Subsequent tales of supernatural disturbances found their way into contemporary print and hence a legend was born. Many still get spooked. I cycled in from Dalwhinnie by Loch Ericht and Loch Pattack to the closed Culra Bothy (unlocked for emergencies, but clearly marked as closed due to asbestos having been found in the roof). From there, I continued to Sron Bealach Beithe and Loch a’ Bhealach Bheithe to the summit of Ben Alder, then down to Ben Alder Cottage by the shore of Loch Ericht.
The Shelter Stone, Loch Avon (aka Loch A’an)
It is a dramatic decent down Coire Raibeirt to the sandy beaches of Loch Avon in the Cairngorms. There, in a broken boulder field, is an enormous rock known as the Shelter Stone. If you crawl beneath it, you’ll find yourself in a small cavern. Sleeping four – kind of comfortably – it too has a long history and its own visitors’ book in a sealed container.
In Nan Shepherd’s book The Living Mountain, she gives an account of two young boys, between the wars, who spent the night of 2 January in the natural rock bivvy beneath this giant boulder, before perishing in the snow as they attempted to walk back to civilisation. Afterwards, a procession of people came morbidly (says Nan) to read the boys’ account of their last night on Earth, written in the visitors’ journal kept beneath the stone. There is still a Cairngorm Club visitors book there.
The Hutchison Memorial Hut, the Cairngorms
From there it is a steep walk to Loch Etchachan and then a descent into Coire Etchachan to find the Hutchison Memorial Hut. This is one of the few purpose-built shelters in the Highlands, erected in memory of celebrated Aberdeen geologist Arthur Gilbertston Hutchison who died in a climbing accident in 1949.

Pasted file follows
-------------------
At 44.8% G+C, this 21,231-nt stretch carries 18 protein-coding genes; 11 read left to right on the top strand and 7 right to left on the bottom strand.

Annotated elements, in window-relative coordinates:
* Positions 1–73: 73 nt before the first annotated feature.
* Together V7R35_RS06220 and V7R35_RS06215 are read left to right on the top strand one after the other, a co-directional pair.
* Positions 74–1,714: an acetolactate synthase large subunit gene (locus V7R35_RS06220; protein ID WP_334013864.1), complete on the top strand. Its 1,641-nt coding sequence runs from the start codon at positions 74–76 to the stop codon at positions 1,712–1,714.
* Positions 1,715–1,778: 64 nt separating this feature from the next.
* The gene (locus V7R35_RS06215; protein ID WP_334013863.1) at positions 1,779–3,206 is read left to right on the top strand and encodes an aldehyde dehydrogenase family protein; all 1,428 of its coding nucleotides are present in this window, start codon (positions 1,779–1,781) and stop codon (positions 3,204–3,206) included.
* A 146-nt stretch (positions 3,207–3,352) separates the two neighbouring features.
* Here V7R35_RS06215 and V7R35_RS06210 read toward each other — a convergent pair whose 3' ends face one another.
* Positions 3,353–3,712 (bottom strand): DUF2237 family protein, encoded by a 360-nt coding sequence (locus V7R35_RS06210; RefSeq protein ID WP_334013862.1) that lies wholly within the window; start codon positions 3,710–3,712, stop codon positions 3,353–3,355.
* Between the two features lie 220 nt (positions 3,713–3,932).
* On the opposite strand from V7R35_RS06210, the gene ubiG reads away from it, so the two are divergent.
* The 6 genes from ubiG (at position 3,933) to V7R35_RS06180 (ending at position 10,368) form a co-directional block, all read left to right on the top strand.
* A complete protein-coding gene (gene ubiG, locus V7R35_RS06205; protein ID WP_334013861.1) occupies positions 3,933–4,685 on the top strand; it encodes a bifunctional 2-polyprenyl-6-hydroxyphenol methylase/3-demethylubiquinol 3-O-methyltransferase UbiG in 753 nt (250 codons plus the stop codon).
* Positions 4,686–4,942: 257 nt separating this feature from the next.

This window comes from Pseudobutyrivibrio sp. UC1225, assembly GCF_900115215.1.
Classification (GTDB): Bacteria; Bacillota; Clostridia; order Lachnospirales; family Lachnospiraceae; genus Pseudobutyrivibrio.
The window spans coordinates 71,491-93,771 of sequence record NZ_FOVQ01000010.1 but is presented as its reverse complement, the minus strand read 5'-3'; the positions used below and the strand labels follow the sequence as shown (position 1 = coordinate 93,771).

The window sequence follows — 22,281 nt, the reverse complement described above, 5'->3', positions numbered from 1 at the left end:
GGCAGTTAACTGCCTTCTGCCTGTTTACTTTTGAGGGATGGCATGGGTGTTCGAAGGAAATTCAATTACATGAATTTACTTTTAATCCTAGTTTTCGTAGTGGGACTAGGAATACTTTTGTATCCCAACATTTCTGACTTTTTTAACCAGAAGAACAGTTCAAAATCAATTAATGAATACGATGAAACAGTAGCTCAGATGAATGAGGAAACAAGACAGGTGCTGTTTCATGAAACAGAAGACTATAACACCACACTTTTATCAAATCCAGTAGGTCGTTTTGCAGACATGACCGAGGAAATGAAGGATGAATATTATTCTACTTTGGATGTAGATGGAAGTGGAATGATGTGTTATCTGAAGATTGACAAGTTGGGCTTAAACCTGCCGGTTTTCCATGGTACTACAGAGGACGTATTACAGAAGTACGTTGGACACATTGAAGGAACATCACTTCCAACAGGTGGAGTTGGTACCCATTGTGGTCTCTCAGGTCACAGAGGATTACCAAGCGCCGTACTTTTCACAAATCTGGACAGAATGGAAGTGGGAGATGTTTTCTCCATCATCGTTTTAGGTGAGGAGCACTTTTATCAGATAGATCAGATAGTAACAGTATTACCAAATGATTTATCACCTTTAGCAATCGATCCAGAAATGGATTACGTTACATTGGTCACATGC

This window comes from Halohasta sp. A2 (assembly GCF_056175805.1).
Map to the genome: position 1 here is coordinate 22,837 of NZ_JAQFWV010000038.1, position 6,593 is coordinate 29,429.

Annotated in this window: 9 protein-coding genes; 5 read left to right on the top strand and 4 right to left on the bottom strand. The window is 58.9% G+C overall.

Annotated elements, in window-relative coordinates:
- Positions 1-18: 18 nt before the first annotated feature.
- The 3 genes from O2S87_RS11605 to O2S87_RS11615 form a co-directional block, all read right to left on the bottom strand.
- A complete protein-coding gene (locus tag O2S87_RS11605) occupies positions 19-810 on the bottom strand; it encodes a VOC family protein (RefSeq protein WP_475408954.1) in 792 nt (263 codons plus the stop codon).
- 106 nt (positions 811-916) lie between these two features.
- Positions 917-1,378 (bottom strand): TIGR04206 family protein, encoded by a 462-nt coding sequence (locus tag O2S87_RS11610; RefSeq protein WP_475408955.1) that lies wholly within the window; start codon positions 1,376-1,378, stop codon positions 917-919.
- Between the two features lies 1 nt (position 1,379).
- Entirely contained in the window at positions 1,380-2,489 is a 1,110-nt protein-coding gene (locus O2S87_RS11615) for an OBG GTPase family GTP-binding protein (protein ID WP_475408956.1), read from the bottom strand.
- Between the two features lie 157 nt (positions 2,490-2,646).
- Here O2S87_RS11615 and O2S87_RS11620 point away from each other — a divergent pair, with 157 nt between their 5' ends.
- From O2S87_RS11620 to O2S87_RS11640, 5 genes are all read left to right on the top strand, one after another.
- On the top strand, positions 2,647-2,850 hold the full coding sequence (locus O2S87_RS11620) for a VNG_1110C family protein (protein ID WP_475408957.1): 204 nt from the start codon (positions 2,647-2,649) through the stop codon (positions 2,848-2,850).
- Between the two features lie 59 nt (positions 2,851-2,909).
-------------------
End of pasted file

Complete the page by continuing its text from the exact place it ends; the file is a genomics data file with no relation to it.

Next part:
Staying in the hut for the night was statistician Jiayi Lui, a Scottish resident originally from Beijing. A keen climber, runner and open water swimmer, she is new to bothy sojourns, but says, “It opens up a new way of trekking in the Scottish mountains.”
Adrian Pedley, a project manager from Manchester, has been using the hut as a base for climbing the surrounding Munros. Formerly a professional outdoor guide, Adrian has caved, climbed and skied all his life. It was his first visit to the hut, and he said, “I’m staying for two nights, and I’ve met two great sets of people and had enlightening conversations. It’s great fun.”
Lairig Leacach Bothy
Lairig Leacach is on the old drovers’ road linking the Great Glen with the south. It has been maintained by the MBA since 1977 and is popular with walkers and cyclists who travel through the pass or are climb the hills in the Grey Corries range.
Experienced Munro bagger Dillon William Simpson was visiting his first bothy. “It’s fantastic,” he says. “It’s a really accessible way for people to enjoy the countryside and the outdoors. It’s very comfortable and I had good company – I didn’t expect to be sharing with 10 or so people.”
Among his companions was Harris Wedderburn-Scott, a merchant navy officer from the Borders and a keen walker and wild camper who was hunkering down for his third bothy stay.
Ruigh Aiteachain Bothy, Glenfeshie
A bothy for beginners, Ruigh Aiteachain has associations with 19th-century landscape painter Sir Edwin Landseer; a replica of his famous stag-head painting, Monarch of The Glen, hangs in the hut. The building has been recently renovated by Glenfeshie estate landowner Anders Povlsen.
Glenfeshie was Craig Harkness’s first bothy stay, and he says: “I’ve been spoilt for choice. It was almost like a B&B – Lindsay made me tea when I arrived and coffee in the morning. It’s been a really nice experience.”
Grace Maycock, a horticulturalist at an organic market garden in East Lothian, has previously stayed at a bothy in the Orkneys but said Glenfeshie was much more comfortable.
Adam Mark Noble, a paramedic living in Nethy Bridge and a former outdoor instructor, was taking his dad, Mark Noble, on a 60th birthday mountain bike trip through the glen.
Tomsleibhe Bothy, Glenforsa, Isle of Mull
On 1 February 1945, a wartime Dakota flying from Montreal via Reykjavik crashed into the side of Beinn Talaidh, 200ft below the summit. Three of its eight passengers were killed. The propeller remains as a memorial outside the Tomsleibhe Bothy, Glenforsa, on the Isle of Mull.